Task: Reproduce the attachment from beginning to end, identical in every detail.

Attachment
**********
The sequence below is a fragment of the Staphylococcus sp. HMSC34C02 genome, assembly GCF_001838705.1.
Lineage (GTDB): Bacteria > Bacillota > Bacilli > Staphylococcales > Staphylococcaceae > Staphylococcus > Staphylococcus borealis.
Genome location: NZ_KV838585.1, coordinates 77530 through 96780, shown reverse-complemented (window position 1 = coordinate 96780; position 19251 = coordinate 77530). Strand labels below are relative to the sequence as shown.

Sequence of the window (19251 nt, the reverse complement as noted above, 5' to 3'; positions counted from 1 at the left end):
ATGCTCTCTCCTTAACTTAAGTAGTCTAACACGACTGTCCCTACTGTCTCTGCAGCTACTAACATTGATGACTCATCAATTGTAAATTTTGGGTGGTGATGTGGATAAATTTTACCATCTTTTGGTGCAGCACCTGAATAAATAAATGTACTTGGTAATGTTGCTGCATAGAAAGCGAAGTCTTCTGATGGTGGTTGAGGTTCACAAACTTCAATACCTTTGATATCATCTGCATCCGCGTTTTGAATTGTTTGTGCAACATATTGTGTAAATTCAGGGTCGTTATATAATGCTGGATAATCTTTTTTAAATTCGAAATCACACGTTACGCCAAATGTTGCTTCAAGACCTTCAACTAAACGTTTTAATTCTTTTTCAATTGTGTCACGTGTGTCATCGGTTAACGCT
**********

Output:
The sequence below is a fragment of the Staphylococcus sp. HMSC34C02 genome, assembly GCF_001838705.1.
Lineage (GTDB): Bacteria > Bacillota > Bacilli > Staphylococcales > Staphylococcaceae > Staphylococcus > Staphylococcus borealis.
Genome location: NZ_KV838585.1, coordinates 77530 through 96780, shown reverse-complemented (window position 1 = coordinate 96780; position 19251 = coordinate 77530). Strand labels below are relative to the sequence as shown.

Sequence of the window (19251 nt, the reverse complement as noted above, 5' to 3'; positions counted from 1 at the left end):
ATGCTCTCTCCTTAACTTAAGTAGTCTAACACGACTGTCCCTACTGTCTCTGCAGCTACTAACATTGATGACTCATCAATTGTAAATTTTGGGTGGTGATGTGGATAAATTTTACCATCTTTTGGTGCAGCACCTGAATAAATAAATGTACTTGGTAATGTTGCTGCATAGAAAGCGAAGTCTTCTGATGGTGGTTGAGGTTCACAAACTTCAATACCTTTGATATCATCTGCATCCGCGTTTTGAATTGTTTGTGCAACATATTGTGTAAATTCAGGGTCGTTATATAATGCTGGATAATCTTTTTTAAATTCGAAATCACACGTTACGCCAAATGTTGCTTCAAGACCTTCAACTAAACGTTTTAATTCTTTTTCAATTGTGTCACGTGTGTCATCGGTTAACGCT